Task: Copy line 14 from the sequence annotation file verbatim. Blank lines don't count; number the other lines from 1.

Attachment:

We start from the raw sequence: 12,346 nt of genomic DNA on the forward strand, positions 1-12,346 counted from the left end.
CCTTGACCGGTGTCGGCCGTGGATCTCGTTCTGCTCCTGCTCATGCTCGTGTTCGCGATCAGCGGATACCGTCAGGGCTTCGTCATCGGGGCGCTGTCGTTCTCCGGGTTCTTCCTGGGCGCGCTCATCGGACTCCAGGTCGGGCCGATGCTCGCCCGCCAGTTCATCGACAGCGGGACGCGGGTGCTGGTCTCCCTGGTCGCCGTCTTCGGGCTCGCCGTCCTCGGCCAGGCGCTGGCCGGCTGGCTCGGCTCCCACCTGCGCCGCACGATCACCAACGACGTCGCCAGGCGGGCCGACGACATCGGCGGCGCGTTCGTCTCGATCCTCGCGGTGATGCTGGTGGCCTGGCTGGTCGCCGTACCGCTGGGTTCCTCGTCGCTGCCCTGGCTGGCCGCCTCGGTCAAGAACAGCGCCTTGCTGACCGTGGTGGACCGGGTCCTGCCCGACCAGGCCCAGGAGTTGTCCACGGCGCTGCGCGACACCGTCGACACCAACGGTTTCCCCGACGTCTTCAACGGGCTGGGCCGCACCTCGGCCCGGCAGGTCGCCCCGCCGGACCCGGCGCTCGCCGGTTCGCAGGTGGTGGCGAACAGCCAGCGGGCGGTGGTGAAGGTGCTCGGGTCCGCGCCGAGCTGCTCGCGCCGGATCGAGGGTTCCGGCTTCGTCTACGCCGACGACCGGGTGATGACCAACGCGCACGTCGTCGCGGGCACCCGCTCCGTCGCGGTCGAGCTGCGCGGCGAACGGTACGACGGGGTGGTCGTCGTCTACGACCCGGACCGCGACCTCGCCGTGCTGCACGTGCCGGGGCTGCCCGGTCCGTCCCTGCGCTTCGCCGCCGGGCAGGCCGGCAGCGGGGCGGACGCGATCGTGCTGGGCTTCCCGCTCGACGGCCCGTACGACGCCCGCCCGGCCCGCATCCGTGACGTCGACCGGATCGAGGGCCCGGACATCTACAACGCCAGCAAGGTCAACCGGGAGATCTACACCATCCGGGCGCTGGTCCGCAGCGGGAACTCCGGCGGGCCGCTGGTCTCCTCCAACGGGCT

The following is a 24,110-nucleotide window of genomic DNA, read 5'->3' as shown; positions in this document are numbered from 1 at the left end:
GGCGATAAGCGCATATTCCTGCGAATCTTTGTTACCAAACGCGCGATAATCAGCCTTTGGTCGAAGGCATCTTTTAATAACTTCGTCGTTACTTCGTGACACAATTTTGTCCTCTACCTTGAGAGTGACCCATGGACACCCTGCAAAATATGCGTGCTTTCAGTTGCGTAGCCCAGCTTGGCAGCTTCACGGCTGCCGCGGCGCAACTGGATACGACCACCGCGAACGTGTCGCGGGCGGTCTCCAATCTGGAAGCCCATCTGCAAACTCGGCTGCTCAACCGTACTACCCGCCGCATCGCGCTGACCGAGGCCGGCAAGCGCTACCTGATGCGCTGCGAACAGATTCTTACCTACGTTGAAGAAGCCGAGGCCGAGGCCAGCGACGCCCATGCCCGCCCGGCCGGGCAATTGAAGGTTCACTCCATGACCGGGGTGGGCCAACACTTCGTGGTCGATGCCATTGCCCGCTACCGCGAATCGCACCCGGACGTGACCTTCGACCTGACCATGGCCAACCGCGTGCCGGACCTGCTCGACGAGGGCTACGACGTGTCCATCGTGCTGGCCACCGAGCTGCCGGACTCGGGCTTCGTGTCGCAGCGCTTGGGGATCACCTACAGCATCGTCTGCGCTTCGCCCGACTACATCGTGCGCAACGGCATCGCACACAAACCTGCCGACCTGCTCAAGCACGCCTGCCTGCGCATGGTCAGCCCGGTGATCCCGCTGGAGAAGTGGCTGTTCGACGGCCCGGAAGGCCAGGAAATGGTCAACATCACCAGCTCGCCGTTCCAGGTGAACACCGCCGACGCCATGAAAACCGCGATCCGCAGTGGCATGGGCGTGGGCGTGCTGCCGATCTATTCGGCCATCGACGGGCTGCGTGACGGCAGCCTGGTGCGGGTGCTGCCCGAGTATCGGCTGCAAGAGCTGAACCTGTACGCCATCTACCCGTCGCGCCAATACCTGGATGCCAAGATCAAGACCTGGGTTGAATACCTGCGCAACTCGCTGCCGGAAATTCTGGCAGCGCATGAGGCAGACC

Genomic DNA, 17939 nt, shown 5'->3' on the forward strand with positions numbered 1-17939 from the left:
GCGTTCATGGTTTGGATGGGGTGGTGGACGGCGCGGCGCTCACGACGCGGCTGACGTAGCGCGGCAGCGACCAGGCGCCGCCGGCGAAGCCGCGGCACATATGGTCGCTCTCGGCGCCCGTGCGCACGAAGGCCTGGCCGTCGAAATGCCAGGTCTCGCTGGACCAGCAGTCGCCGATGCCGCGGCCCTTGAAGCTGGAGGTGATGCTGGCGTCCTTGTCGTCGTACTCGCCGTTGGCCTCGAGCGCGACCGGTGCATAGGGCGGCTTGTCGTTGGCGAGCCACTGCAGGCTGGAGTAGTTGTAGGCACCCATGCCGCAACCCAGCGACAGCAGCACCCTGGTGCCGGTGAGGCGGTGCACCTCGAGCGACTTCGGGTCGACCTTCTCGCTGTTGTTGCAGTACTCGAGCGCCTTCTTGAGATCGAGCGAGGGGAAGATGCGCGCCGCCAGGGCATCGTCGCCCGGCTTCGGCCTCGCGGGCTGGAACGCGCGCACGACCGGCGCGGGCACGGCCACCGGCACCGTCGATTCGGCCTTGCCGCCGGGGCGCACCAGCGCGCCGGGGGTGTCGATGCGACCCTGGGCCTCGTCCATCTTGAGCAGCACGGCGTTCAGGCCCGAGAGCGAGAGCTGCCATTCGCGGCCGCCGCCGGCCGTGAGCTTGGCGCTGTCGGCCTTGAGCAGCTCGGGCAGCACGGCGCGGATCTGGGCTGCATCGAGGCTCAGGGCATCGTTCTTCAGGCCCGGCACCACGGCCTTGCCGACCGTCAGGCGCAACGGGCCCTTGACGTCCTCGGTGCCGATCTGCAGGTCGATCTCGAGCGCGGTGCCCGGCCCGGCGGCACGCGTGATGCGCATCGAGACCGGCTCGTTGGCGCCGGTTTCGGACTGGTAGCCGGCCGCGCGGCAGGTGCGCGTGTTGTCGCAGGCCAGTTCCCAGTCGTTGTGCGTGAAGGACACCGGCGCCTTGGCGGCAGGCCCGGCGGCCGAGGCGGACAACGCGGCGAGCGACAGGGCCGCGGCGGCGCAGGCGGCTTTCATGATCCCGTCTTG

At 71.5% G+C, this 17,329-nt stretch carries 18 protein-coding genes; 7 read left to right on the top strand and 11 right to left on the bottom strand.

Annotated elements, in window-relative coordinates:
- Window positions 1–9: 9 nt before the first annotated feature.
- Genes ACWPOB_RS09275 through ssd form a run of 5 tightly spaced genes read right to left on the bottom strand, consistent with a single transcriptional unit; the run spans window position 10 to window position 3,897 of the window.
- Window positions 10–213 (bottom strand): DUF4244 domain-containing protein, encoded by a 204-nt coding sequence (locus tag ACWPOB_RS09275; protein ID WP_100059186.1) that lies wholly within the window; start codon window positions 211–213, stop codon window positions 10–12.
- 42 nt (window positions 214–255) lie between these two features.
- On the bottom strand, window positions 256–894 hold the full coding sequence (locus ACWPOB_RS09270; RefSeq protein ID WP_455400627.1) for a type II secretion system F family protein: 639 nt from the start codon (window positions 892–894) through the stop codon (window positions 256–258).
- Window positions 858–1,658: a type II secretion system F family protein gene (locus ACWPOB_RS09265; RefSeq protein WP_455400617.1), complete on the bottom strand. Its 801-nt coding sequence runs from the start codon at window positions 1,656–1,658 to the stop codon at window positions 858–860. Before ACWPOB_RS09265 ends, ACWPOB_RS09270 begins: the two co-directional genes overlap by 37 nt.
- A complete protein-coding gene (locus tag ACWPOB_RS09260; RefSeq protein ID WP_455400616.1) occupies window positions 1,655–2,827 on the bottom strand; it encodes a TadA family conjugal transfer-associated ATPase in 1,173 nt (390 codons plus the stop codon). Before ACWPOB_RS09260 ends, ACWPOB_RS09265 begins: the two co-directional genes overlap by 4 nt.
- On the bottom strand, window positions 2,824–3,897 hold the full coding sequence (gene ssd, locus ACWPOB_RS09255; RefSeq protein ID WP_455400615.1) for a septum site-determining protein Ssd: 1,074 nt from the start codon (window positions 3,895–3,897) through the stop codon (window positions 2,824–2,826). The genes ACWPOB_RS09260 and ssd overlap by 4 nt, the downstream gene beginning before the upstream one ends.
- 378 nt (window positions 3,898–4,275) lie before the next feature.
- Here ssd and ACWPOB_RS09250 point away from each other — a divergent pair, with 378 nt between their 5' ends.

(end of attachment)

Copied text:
- Window positions 858–1,658: a type II secretion system F family protein gene (locus ACWPOB_RS09265; RefSeq protein WP_455400617.1), complete on the bottom strand. Its 801-nt coding sequence runs from the start codon at window positions 1,656–1,658 to the stop codon at window positions 858–860. Before ACWPOB_RS09265 ends, ACWPOB_RS09270 begins: the two co-directional genes overlap by 37 nt.